Tuesday, August 30, 2016

Big Ten coaches relish the uniqueness of season openers on the gridiron

                                                   Photo Credit: Geno Green

The uniqueness of not playing an exhibition slate and starting out of the gate in the regular season makes college football stand out from any other sport in North America.

For coaches old and new in the Big Ten conference, the importance of players knowing the significance of regular season openers never gets taken for granted. Tuesday's teleconference provided different insights on how several coaches approach season openers.

Michigan State's Mark Dantonio knows the significance of prioritizing the opening game in his tenth season as head coach, regardless of who the opponent is on the field.

"It is very important that everyone understands the beginning of the season starts with the first game naturally, but it is the first start for many of our seniors who have seen little playing time beforehand," Dantonio said. 

"Even some of the freshman who won't play get the opportunity to run out of the tunnel for the first time and it gives them a life experience. You also have to have a great attention to detail and be able to execute. Mistakes will be made in the first game, but you have to be able to rally and overcome."

In his 11th season at Northwestern and the second-longest tenured coach in the conference next to Iowa's Kirk Ferentz, Pat Fitzgerald knows the work must be produced in spring and fall camps in order for success to occur in the month of September.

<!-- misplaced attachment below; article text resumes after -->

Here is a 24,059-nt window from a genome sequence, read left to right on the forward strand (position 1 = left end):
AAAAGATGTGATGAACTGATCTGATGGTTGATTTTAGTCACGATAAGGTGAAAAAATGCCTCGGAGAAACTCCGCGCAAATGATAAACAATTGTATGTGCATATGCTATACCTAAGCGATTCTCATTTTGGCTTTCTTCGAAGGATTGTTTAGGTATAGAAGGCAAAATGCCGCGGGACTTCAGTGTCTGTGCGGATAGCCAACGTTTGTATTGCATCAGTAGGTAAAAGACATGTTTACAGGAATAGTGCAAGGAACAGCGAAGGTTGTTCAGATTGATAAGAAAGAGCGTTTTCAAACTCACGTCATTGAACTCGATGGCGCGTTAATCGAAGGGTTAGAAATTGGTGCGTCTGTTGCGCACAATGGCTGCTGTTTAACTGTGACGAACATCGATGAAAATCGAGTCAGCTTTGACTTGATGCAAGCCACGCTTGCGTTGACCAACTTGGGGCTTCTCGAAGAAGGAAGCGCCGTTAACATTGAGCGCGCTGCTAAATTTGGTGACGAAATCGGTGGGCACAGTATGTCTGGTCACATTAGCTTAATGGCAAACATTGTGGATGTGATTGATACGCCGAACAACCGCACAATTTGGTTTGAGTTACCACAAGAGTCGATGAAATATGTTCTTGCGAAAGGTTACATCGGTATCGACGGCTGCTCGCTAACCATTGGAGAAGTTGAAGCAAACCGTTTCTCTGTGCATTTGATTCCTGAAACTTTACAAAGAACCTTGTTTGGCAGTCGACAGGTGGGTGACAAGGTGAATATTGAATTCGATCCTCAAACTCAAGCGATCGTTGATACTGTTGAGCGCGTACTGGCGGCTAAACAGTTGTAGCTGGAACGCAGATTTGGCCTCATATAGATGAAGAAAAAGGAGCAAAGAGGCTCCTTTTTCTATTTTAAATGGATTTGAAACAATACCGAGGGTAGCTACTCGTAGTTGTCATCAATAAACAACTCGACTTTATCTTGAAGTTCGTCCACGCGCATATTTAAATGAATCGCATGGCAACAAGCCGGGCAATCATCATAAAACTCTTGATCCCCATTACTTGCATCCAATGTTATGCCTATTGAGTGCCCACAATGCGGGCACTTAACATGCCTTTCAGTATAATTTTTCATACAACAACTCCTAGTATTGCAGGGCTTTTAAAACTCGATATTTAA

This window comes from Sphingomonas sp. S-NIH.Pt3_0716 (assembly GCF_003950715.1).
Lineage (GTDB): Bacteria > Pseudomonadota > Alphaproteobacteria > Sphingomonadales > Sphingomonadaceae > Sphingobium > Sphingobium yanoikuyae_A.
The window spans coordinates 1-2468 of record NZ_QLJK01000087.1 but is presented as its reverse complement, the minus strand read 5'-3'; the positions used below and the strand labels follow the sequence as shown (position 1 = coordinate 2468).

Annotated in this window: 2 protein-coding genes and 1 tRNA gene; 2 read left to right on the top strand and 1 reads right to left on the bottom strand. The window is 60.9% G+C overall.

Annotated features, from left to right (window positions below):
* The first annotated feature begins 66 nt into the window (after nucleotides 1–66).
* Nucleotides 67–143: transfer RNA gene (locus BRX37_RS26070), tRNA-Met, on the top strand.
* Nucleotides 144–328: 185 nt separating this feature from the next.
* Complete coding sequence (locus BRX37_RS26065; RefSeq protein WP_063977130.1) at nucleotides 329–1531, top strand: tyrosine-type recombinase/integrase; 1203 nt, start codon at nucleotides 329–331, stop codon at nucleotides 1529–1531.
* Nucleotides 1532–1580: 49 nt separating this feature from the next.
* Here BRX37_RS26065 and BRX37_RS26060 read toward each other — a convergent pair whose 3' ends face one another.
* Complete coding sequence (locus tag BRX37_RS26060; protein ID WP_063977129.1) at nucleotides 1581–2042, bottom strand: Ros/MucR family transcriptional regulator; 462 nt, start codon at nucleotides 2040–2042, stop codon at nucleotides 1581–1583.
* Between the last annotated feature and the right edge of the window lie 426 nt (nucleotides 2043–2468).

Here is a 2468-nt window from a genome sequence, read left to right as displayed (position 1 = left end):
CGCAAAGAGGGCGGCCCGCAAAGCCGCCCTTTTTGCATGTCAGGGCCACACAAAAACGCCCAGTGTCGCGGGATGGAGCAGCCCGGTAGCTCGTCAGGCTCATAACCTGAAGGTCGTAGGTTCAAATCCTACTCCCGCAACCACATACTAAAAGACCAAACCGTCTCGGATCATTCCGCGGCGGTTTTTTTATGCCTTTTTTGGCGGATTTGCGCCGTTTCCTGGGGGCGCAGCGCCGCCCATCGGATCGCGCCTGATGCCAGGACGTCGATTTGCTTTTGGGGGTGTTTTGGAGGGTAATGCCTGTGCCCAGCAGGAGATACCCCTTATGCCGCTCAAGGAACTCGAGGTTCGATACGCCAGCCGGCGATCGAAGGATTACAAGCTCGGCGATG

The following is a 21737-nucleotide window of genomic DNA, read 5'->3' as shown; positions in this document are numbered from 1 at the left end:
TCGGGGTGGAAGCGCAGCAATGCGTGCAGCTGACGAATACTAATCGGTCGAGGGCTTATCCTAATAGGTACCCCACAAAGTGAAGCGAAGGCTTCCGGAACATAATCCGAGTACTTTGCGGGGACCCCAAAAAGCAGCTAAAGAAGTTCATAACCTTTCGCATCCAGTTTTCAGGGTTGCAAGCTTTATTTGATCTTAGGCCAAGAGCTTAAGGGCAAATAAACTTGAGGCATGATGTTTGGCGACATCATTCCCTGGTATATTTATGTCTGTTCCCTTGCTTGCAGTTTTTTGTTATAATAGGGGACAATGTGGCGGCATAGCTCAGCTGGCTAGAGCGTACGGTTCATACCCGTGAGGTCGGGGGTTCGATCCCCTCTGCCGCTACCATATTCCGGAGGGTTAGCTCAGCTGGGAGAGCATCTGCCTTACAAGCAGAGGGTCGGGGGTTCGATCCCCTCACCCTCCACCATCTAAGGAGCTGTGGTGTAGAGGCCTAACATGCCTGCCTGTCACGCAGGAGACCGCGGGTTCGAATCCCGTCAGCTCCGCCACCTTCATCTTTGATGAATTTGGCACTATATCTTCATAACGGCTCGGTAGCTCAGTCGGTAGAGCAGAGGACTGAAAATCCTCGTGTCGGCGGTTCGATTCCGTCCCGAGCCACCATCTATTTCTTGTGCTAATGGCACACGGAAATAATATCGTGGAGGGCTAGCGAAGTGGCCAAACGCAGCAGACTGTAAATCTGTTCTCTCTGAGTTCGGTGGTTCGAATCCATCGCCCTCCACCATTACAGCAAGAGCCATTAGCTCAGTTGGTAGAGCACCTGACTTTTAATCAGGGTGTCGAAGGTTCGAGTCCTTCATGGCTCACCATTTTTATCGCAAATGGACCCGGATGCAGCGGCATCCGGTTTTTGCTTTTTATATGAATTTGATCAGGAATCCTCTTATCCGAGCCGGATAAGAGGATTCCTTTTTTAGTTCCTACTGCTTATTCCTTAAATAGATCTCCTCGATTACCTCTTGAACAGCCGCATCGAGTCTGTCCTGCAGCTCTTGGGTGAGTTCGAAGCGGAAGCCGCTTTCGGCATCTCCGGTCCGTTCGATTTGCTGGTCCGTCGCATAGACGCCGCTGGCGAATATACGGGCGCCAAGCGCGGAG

"This is my 11th opener and the key is to making sure you get the work done in training camp that gets the team ready to play for not just the opener, but for the season," Fitzgerald said.

"You have to balance that with keeping the team as healthy as possible, so you don't go into the first quarter of the season with a banged up football team, emotionally and physically. We have been fortunate in openers going 9-1, but you learn and tweak what you do no matter the result."

Each off-season in college football sees players come and go, but coaches are not immune either as Rutgers' Chris Ash and Illinois' Lovie Smith begin new frontiers with their respective teams in 2016.

Through various position coaching jobs over the last three decades in college football, Ash starts sees some similarities and differences in preparing for the first game as the primary coach.

"The time commitment and demand are the same, but the things you have to focus on are different because this is the first season of our staff being together as one," Ash said. 

"There is more involvement when it comes to the aspects of trip planning, such as flying out a day early on Thursday for Washington. Also, being involved with things defensively on top of other responsibilities makes it different than if you were in charge of only running the defensive unit."

After spending 11 of the last 12 seasons as a National Football League head coach for the Chicago Bears (2004-12) and the Tampa Bay Buccaneers (2014-15), Lovie Smith embraces the change of managing a team as game-week practices are limited to 20 hours per week, with a maximum of four hours per day, according to NCAA rules.

"Time has been the biggest challenge because let's face it, the guys are student-athletes and is different from [NFL] training camp," Smith said. "We have that small four-hour block each day to really get a game plan in for our opponent and has been another adjustment in the transition."

From all walks of the country, the one thread these coaches share is that each starts with a clean slate at 0-0 as a new season rises on Thursday.

Buckle up, fellow college football fans and enjoy the storylines and roller coaster rides this season.

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Follow Geno Green on Twitter @TheGenoGreen.